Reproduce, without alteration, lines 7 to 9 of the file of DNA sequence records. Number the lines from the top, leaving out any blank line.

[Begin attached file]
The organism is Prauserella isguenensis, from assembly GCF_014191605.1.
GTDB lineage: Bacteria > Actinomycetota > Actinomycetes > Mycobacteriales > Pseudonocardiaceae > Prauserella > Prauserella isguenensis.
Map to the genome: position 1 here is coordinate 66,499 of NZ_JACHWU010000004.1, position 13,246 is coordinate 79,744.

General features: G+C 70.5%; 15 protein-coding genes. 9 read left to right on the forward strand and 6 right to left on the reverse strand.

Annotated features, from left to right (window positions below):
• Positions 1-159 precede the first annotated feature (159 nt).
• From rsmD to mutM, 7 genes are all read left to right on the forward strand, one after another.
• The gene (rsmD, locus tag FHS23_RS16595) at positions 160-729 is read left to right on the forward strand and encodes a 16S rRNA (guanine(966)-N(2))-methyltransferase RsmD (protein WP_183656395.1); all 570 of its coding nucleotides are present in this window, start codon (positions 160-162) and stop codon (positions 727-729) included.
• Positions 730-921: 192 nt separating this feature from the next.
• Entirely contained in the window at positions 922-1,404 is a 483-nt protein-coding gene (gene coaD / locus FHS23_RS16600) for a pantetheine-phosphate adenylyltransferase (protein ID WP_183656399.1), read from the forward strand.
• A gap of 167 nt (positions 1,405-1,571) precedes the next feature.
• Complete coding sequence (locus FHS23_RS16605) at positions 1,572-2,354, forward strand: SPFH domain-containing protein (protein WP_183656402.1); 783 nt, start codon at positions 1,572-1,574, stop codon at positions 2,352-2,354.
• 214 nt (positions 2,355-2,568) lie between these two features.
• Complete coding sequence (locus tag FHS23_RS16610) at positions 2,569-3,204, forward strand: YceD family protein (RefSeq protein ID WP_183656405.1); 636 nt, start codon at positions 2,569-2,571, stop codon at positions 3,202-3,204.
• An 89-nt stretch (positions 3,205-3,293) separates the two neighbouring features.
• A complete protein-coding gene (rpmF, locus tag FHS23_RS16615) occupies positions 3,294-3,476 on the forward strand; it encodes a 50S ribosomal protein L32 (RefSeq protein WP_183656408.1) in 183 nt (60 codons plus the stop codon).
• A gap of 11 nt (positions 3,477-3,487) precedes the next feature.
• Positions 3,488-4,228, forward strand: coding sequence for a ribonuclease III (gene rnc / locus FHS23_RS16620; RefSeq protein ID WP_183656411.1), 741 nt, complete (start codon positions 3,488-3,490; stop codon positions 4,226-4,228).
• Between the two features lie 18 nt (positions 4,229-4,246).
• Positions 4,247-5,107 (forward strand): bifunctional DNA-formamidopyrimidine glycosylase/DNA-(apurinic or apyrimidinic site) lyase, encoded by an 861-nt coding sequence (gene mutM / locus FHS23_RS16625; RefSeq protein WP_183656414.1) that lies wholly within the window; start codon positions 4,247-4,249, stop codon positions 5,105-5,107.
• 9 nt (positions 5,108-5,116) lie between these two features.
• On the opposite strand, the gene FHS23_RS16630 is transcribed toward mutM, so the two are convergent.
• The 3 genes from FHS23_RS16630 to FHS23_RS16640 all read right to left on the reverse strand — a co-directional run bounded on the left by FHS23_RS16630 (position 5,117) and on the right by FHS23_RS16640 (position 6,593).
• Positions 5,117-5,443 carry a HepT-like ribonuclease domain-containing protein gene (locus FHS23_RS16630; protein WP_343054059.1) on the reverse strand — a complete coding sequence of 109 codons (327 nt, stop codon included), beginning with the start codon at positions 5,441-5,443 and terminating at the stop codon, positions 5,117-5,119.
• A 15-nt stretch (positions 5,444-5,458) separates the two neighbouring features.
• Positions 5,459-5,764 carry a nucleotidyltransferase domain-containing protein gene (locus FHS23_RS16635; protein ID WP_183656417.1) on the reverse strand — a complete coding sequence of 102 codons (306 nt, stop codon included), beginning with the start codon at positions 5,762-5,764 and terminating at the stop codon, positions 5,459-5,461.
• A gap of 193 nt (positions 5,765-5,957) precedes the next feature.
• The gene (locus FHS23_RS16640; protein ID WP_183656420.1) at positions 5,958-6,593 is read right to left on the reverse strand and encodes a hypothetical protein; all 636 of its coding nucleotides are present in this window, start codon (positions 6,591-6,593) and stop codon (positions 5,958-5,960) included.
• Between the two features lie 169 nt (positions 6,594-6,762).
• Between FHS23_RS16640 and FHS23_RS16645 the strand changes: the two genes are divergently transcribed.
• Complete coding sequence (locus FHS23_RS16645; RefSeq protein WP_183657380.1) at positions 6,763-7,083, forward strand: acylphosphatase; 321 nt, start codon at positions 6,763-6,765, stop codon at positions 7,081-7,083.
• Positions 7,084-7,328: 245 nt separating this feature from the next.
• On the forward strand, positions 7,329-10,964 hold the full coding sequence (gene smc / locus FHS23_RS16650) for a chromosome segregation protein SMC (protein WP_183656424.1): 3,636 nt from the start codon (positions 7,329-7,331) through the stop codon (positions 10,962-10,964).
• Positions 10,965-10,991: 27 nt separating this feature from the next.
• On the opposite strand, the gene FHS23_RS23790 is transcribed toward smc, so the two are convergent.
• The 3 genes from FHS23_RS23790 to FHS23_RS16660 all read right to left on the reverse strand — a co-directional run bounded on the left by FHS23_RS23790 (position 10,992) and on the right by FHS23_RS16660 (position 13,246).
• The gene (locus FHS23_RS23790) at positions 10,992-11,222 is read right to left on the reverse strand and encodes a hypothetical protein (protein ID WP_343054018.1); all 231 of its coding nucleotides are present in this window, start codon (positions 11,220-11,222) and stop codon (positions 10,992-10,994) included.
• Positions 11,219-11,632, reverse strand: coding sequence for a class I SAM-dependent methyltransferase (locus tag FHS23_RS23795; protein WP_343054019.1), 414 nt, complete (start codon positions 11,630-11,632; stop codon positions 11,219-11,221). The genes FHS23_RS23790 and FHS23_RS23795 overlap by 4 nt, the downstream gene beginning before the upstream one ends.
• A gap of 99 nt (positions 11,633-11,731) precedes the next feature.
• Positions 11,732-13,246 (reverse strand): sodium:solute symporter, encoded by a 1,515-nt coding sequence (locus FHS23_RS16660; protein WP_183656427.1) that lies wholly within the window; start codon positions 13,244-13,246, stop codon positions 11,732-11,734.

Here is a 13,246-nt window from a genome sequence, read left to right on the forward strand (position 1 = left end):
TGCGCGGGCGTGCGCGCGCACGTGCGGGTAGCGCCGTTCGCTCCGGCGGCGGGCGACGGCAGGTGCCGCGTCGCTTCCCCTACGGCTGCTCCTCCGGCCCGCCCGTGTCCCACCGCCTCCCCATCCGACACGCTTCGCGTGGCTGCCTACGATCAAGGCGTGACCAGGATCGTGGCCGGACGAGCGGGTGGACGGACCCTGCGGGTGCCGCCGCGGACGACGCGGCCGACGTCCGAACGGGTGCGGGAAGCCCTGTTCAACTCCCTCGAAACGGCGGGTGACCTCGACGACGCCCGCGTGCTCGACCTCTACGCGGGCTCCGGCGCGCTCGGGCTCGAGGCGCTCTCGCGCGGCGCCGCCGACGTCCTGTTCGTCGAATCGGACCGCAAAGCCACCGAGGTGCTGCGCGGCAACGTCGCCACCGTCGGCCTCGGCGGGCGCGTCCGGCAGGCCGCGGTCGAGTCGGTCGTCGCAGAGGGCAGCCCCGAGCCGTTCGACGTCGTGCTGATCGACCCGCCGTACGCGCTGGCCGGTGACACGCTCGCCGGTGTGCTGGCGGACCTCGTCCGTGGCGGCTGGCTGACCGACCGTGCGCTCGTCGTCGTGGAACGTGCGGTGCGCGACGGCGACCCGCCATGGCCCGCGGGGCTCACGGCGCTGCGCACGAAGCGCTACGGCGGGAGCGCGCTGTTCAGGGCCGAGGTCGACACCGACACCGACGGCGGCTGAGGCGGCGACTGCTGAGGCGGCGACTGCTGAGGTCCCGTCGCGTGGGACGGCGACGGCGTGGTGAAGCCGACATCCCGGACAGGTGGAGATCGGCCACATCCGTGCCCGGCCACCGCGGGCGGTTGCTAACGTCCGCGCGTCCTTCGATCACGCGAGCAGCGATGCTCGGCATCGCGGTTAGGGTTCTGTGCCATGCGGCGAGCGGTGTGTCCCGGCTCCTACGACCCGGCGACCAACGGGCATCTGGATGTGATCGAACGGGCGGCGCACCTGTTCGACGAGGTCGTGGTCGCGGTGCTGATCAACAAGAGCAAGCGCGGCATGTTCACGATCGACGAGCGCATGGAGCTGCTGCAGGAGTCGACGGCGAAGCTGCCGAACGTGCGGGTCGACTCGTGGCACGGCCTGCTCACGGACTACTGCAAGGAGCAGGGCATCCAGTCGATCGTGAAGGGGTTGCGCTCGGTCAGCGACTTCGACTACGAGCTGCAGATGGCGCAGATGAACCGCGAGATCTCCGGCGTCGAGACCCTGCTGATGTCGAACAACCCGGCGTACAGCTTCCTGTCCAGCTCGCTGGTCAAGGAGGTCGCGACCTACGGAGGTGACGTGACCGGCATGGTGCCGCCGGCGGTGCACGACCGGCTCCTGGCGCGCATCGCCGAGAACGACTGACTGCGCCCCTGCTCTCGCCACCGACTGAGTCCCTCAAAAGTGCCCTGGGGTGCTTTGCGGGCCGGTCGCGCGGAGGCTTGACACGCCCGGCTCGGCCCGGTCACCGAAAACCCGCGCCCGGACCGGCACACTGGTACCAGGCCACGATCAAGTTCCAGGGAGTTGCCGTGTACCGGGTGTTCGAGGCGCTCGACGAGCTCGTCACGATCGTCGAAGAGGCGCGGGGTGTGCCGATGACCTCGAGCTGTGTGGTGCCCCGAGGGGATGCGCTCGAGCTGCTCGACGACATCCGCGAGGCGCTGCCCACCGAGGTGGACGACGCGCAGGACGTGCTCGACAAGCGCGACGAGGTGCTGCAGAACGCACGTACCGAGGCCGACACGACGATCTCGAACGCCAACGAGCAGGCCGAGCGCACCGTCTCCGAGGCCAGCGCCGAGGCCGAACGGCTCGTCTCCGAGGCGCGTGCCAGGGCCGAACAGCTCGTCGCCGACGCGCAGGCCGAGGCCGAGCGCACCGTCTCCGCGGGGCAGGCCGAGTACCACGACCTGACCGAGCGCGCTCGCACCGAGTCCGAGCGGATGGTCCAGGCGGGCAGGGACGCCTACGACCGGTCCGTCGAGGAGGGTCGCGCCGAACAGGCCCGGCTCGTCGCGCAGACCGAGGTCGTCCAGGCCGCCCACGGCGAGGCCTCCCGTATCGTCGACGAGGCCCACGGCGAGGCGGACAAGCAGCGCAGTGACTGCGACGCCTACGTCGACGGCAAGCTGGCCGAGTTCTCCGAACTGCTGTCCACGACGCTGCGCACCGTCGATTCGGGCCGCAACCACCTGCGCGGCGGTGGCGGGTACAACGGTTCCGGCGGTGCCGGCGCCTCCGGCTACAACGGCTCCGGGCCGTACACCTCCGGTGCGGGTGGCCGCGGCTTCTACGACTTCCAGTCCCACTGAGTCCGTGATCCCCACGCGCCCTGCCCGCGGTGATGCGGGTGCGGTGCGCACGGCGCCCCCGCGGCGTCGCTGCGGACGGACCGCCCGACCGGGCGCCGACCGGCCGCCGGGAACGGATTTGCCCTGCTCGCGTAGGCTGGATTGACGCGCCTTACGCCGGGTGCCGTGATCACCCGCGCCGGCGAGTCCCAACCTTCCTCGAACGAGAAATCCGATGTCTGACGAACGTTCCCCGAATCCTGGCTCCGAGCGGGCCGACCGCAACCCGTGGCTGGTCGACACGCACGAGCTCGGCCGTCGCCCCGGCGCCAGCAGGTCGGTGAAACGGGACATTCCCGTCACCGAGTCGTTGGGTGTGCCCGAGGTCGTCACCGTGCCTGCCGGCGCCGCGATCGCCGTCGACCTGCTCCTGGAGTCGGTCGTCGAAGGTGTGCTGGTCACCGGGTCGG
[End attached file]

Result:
• From rsmD to mutM, 7 genes are all read left to right on the forward strand, one after another.
• The gene (rsmD, locus tag FHS23_RS16595) at positions 160-729 is read left to right on the forward strand and encodes a 16S rRNA (guanine(966)-N(2))-methyltransferase RsmD (protein WP_183656395.1); all 570 of its coding nucleotides are present in this window, start codon (positions 160-162) and stop codon (positions 727-729) included.
• Positions 730-921: 192 nt separating this feature from the next.